According to the Arizona Daily Star:
“Quincie Douglas, born Jan. 12, 1905, in Chickasha, Okla., came to Tucson in the early 1930s with a family while working as a domestic for them.
About a year after her arrival here, she met and married Angelo F. Douglas. They had three children.
She worked as a domestic until 1964, when she retired after suffering a stroke that slowed her mobility.
That limitation did not sit well with her independent nature, and she began a campaign to see that other incapacitated individuals wouldn't have to endure the same hardships and frustrations she did.
In 1965, Douglas received $24,000 from the Tucson Committee for Economic Opportunity and started L.I.F.T.S (Low Income Free Transportation Service), which was taken over by the city six years later and renamed Special Needs Transportation Service. Today, the service is known as Van Tran.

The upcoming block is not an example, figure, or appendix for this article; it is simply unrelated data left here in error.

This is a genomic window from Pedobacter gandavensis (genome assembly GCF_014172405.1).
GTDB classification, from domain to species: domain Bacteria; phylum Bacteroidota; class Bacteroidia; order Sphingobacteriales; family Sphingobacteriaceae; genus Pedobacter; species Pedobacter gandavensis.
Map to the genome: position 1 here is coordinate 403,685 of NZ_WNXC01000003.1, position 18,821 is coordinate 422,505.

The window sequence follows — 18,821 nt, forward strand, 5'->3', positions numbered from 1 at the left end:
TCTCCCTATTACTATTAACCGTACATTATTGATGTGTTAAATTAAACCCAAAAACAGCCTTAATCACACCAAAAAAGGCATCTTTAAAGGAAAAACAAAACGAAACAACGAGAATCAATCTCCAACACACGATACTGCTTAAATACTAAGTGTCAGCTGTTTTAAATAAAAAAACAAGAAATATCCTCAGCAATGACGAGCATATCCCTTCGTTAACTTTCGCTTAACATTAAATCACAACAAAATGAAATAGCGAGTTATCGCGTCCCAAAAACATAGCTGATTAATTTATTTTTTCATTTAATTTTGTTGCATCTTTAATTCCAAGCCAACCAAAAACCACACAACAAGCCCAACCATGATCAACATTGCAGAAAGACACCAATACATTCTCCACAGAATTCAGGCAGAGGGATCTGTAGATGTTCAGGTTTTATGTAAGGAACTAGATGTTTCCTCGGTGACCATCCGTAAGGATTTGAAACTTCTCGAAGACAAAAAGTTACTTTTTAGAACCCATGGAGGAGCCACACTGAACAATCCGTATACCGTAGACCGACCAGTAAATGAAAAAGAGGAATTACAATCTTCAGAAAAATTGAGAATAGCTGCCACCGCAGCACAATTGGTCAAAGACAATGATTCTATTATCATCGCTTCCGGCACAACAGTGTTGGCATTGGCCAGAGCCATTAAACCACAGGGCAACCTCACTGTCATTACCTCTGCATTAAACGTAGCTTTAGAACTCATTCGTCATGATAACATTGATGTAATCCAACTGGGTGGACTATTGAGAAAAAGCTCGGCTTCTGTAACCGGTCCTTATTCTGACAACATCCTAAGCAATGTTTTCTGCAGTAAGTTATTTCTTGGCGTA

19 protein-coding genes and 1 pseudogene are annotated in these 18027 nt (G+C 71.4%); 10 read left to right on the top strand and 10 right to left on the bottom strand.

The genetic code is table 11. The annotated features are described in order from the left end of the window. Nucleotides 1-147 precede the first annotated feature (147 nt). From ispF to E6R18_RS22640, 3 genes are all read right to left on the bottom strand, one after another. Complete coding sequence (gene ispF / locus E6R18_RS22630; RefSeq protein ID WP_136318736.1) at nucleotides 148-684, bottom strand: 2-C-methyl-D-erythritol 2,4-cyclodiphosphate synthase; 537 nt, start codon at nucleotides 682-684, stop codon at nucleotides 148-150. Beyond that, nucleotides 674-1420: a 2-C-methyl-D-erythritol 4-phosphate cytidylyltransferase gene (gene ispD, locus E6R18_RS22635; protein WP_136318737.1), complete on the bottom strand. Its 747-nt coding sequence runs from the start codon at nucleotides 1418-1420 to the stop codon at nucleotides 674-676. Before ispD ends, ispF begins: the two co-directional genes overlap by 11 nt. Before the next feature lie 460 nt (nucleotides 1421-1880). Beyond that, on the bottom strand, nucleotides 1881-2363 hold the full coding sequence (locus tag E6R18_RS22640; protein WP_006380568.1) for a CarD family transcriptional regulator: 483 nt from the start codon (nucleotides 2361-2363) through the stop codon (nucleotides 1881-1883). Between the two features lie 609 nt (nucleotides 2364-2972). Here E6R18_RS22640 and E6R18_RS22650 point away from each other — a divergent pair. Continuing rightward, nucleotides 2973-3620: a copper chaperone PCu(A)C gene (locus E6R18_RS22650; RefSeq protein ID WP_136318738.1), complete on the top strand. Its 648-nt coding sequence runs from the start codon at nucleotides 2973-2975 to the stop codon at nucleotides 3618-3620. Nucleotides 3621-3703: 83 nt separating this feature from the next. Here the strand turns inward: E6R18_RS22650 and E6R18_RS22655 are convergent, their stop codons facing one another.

In 1969, the Tucson City Council awarded her a plaque for Senior Woman of the Year. A few years later, the Quincie Douglas Recreation Center, then located at 1100 E. Silverlake Road, was named after her.
Douglas died Aug. 14, 1986, in Hayward, Calif., where she had moved in 1983.”
The Quincie Douglas library and the Quincie Douglas recreation center are named in honor of her.
“What’s with that?” Arizona Daily Star. Caliente section. April 18, 2003. Page F44